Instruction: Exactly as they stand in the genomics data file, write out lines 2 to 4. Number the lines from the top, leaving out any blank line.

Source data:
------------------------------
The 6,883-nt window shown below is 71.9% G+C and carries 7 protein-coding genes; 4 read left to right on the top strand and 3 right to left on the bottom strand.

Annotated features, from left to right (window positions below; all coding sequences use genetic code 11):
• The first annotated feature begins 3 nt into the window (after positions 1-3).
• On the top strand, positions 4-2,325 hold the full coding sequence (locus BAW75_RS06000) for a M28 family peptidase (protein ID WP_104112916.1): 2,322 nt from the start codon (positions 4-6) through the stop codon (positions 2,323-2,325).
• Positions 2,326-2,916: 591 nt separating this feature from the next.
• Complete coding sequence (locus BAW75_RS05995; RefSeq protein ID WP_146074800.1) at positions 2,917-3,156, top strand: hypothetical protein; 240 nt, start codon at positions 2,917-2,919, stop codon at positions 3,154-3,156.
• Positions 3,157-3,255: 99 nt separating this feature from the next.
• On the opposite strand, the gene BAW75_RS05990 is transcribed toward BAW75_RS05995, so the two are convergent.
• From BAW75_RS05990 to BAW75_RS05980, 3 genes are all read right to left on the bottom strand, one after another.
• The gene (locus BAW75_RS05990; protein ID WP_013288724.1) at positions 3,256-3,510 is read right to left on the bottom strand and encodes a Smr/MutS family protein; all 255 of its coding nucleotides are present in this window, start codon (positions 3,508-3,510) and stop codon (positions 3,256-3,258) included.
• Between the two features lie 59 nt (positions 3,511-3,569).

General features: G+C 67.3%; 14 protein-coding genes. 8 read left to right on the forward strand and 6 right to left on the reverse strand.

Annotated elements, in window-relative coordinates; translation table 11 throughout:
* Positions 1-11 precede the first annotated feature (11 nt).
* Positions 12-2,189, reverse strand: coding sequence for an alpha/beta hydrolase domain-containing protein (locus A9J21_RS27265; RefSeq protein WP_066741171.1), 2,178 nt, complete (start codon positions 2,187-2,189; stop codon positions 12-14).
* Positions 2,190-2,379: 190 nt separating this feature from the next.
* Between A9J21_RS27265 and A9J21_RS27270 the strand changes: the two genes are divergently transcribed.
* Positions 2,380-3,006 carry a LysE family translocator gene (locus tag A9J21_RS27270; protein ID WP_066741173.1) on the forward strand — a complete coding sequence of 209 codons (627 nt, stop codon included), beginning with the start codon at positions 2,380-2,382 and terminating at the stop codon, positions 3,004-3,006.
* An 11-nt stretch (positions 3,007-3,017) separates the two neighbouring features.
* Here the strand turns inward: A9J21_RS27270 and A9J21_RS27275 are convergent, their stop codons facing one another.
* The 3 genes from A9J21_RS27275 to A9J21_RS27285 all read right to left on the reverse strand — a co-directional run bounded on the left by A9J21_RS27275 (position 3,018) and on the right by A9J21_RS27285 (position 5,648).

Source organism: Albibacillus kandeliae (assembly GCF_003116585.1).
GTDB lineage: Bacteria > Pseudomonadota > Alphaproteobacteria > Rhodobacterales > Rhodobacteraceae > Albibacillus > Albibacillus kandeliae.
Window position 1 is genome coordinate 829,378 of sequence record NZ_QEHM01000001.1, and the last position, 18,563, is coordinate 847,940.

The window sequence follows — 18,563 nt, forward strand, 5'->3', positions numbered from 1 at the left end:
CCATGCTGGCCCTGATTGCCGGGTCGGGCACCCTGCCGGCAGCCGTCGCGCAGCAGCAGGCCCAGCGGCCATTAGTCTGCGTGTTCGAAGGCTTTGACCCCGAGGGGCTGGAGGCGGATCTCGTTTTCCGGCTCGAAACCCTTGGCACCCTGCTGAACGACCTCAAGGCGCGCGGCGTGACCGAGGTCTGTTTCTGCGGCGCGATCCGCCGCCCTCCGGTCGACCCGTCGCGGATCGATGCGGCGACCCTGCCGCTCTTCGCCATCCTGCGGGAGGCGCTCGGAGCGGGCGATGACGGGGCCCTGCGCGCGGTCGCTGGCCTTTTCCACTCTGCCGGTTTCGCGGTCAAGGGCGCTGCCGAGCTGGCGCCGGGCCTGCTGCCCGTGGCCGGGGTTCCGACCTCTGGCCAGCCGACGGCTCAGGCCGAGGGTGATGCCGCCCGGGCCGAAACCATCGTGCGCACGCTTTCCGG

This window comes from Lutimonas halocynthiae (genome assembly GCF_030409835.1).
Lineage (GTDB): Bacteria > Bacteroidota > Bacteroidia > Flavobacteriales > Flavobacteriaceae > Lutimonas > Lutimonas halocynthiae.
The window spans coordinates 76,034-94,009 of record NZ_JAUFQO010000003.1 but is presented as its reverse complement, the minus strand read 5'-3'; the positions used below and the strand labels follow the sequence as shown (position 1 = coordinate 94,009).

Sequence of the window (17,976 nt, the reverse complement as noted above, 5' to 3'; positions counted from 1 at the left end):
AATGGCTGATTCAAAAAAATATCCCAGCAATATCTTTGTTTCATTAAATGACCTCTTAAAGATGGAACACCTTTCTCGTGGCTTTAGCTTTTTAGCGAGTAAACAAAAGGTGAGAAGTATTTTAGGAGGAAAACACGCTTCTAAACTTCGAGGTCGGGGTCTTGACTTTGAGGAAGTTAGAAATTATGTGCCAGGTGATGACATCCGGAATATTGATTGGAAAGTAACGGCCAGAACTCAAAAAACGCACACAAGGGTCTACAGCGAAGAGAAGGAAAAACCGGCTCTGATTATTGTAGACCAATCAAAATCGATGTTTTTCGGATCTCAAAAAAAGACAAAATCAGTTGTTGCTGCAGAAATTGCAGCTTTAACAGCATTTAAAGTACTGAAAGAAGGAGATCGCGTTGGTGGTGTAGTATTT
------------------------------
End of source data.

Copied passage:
Annotated features, from left to right (window positions below; all coding sequences use genetic code 11):
• The first annotated feature begins 3 nt into the window (after positions 1-3).
• On the top strand, positions 4-2,325 hold the full coding sequence (locus BAW75_RS06000) for a M28 family peptidase (protein ID WP_104112916.1): 2,322 nt from the start codon (positions 4-6) through the stop codon (positions 2,323-2,325).